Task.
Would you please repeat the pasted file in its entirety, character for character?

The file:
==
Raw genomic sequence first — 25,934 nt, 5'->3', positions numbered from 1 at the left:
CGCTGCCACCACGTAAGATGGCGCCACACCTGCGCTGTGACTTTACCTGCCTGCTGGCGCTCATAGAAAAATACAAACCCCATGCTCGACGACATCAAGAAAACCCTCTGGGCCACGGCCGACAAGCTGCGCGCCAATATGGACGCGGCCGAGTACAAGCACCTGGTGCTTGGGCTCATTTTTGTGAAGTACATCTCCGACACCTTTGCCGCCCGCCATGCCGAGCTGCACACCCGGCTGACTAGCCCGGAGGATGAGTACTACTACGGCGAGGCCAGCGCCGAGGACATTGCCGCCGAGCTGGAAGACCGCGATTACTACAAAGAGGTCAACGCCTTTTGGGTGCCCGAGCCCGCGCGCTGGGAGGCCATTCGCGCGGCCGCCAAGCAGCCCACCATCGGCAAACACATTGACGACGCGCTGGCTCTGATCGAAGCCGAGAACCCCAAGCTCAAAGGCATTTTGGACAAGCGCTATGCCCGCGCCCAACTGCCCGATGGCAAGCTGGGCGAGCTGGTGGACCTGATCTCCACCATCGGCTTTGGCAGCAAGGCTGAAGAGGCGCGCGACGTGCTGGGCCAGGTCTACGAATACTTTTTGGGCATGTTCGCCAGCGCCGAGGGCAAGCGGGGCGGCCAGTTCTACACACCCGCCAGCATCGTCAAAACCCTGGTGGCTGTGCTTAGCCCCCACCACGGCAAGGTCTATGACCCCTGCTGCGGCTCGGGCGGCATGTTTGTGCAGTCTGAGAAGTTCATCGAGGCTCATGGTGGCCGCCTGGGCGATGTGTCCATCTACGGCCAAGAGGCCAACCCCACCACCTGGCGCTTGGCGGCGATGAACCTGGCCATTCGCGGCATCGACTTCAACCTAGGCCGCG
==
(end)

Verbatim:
Raw genomic sequence first — 25,934 nt, 5'->3', positions numbered from 1 at the left:
CGCTGCCACCACGTAAGATGGCGCCACACCTGCGCTGTGACTTTACCTGCCTGCTGGCGCTCATAGAAAAATACAAACCCCATGCTCGACGACATCAAGAAAACCCTCTGGGCCACGGCCGACAAGCTGCGCGCCAATATGGACGCGGCCGAGTACAAGCACCTGGTGCTTGGGCTCATTTTTGTGAAGTACATCTCCGACACCTTTGCCGCCCGCCATGCCGAGCTGCACACCCGGCTGACTAGCCCGGAGGATGAGTACTACTACGGCGAGGCCAGCGCCGAGGACATTGCCGCCGAGCTGGAAGACCGCGATTACTACAAAGAGGTCAACGCCTTTTGGGTGCCCGAGCCCGCGCGCTGGGAGGCCATTCGCGCGGCCGCCAAGCAGCCCACCATCGGCAAACACATTGACGACGCGCTGGCTCTGATCGAAGCCGAGAACCCCAAGCTCAAAGGCATTTTGGACAAGCGCTATGCCCGCGCCCAACTGCCCGATGGCAAGCTGGGCGAGCTGGTGGACCTGATCTCCACCATCGGCTTTGGCAGCAAGGCTGAAGAGGCGCGCGACGTGCTGGGCCAGGTCTACGAATACTTTTTGGGCATGTTCGCCAGCGCCGAGGGCAAGCGGGGCGGCCAGTTCTACACACCCGCCAGCATCGTCAAAACCCTGGTGGCTGTGCTTAGCCCCCACCACGGCAAGGTCTATGACCCCTGCTGCGGCTCGGGCGGCATGTTTGTGCAGTCTGAGAAGTTCATCGAGGCTCATGGTGGCCGCCTGGGCGATGTGTCCATCTACGGCCAAGAGGCCAACCCCACCACCTGGCGCTTGGCGGCGATGAACCTGGCCATTCGCGGCATCGACTTCAACCTAGGCCGCG